The case for more humility in global politics and reducing the role of individualism in society.
To look at the state of the world today and believe that everything was going well would require a degree of optimism bordering on insanity. The world economy is not growing, the world’s climate is dying, and intra-country inequality continues to rise. In short, our current model for society and global governance doesn’t work. We need to try something new.
While we could point to a range of factors to explain our current predicament, the bottom line is that the way humans behave in the world today is wrong. We consume too much, we share too little and we are too insular in the way we make decisions. The question therefore is why do we behave in a way which makes our world worse and importantly, how do we change that?
The way that people behave is determined by the incentives that their society creates for them. These incentives seek to constrain the actions of individuals to a “reasonable band” of conduct, that allows a community to live alongside each other without resorting to conflict. While these incentive structures have evolved over many years, the challenge we face today is that our incentive structures over-emphasise the role of the individual and the right to individualism over the rights of the community writ large.
Individualism as an ideology is built upon two essential pillars: freedom of thought and freedom of economic opportunity. In pre-enlightenment societies individuals had neither. People were told what religion to believe, what job to do, where to live, who to marry and who to fight. The church and aristocracy worked in parallel to control as rival, but mutually reinforcing, power structures to ensure that those who sought to challenge their ideas would be mercilessly punished. During this time the role of the state was essential to ensuring that individualism was constrained. It is for these reasons today that Individualist ideas strongly reject the idea of a powerful state structure (think the USA).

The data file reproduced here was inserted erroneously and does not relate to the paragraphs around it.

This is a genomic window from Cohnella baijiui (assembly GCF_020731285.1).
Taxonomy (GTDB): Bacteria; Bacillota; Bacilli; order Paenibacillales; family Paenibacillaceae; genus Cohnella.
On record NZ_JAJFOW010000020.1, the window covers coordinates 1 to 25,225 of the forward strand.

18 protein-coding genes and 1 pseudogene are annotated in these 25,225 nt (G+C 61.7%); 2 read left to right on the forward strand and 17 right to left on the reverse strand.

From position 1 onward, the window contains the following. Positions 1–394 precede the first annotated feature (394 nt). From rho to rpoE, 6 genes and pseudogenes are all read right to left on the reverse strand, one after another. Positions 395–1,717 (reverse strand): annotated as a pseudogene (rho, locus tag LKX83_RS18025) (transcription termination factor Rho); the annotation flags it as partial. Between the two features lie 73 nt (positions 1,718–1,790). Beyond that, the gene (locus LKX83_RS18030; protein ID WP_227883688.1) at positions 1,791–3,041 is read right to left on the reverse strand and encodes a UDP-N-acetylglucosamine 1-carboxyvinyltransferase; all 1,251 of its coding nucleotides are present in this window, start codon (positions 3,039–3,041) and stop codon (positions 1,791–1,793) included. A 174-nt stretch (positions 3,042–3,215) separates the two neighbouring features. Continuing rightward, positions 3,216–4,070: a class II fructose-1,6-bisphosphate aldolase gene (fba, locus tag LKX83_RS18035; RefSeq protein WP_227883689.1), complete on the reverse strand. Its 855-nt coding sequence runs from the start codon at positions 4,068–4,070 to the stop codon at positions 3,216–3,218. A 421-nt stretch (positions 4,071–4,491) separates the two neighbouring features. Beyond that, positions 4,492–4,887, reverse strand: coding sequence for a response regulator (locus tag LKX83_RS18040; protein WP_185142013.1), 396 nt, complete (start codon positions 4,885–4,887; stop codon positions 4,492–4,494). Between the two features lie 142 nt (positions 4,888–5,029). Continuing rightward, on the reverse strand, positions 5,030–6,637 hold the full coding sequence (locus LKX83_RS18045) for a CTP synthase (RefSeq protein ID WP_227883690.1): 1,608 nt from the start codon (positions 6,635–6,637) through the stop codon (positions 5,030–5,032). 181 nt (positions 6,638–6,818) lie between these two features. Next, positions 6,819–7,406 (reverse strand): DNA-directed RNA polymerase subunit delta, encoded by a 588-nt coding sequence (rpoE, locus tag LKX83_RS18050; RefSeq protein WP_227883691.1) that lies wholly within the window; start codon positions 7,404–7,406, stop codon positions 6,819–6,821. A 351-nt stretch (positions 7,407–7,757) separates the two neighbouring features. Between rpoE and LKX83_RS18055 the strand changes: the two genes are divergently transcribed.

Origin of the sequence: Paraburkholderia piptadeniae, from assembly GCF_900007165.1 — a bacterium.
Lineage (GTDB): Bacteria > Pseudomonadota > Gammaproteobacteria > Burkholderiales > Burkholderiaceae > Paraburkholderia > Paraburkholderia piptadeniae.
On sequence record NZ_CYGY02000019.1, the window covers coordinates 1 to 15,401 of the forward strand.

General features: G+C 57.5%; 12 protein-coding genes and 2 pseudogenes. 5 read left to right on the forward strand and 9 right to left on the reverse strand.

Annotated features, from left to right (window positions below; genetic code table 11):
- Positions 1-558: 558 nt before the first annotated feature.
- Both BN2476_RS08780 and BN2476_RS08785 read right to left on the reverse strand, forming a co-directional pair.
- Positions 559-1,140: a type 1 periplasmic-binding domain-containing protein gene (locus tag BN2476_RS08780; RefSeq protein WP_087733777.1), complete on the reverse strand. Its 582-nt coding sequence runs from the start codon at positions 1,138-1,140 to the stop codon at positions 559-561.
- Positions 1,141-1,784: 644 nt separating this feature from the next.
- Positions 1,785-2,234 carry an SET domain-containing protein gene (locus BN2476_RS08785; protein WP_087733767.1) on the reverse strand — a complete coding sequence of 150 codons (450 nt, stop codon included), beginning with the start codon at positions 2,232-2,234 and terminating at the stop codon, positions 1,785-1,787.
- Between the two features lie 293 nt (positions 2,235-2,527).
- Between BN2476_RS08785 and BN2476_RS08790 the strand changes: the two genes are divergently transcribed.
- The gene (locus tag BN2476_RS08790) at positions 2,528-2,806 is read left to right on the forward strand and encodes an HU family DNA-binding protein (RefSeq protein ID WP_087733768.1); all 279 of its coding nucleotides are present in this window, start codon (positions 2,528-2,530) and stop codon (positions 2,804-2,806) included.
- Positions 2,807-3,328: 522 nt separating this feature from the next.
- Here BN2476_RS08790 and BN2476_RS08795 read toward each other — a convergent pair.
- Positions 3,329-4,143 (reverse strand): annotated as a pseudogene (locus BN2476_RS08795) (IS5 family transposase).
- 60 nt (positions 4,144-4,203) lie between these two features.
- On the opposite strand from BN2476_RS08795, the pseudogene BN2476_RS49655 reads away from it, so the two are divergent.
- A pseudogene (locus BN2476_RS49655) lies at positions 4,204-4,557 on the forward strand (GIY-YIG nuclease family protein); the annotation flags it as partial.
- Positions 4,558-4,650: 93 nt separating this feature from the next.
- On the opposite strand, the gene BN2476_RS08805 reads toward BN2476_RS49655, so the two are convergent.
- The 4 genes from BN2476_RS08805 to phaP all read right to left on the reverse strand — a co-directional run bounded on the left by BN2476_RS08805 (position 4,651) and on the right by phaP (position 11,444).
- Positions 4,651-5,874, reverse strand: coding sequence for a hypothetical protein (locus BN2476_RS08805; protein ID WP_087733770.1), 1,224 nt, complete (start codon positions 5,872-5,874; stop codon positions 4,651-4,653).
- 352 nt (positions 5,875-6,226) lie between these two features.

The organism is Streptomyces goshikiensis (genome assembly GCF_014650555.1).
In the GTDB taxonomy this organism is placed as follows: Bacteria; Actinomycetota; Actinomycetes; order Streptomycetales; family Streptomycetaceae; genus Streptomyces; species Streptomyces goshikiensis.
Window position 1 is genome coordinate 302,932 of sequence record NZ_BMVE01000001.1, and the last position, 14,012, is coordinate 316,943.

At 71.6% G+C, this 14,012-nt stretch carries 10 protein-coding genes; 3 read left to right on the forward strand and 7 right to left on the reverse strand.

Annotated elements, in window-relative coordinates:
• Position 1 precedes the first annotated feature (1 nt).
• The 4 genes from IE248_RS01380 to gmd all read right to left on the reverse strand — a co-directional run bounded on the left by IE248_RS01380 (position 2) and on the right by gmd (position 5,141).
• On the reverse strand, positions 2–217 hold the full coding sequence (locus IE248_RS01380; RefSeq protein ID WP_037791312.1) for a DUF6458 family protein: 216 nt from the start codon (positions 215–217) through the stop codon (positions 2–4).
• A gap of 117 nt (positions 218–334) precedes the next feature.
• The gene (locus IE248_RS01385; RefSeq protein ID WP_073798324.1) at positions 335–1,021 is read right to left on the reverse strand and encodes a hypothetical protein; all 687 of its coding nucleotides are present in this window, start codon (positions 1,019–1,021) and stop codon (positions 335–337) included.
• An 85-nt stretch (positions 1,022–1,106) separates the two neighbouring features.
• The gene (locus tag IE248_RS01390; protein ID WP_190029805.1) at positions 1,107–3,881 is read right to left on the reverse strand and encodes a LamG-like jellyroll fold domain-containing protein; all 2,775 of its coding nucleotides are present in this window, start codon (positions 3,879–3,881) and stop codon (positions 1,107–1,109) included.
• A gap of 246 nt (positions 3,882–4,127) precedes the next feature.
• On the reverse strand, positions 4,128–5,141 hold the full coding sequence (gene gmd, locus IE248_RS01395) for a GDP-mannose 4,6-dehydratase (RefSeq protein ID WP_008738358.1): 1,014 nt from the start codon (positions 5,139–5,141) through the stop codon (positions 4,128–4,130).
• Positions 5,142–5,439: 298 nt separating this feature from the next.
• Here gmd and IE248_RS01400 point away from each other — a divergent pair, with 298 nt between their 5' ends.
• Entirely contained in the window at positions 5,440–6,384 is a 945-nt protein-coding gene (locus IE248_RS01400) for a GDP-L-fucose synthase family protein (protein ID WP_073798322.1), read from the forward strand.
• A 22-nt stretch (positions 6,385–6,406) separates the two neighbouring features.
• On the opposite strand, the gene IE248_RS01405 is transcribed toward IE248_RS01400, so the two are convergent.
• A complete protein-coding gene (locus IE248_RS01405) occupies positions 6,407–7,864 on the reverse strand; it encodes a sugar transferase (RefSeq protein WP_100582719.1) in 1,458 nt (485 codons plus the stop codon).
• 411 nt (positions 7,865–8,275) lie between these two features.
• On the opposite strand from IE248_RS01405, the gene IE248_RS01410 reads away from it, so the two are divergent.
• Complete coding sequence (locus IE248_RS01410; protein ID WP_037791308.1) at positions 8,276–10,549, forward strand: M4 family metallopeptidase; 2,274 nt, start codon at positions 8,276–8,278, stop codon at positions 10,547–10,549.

Individualism was/and is always threatened by the community, which may constrain it. From this principle individualism is synonymous with the idea of free markets and freedom of expression in their fullest forms. Individualisms strength is that it allows the individual to explore their creative impulses without the constraint imposed by their community. By freeing individuals from their communities, we allow individuals to develop in their own unique way. Diversity of outcomes and experiences act as a force multipliers, allowing for an exponential growth in interactions and facilitating an extremely powerful creative process. It is for precisely this reason that the West has been so successful for so long. The power of human creativity has been the engine that drove the development of our world today.
But as many parts of the world today know only too well, individualism also carries great costs.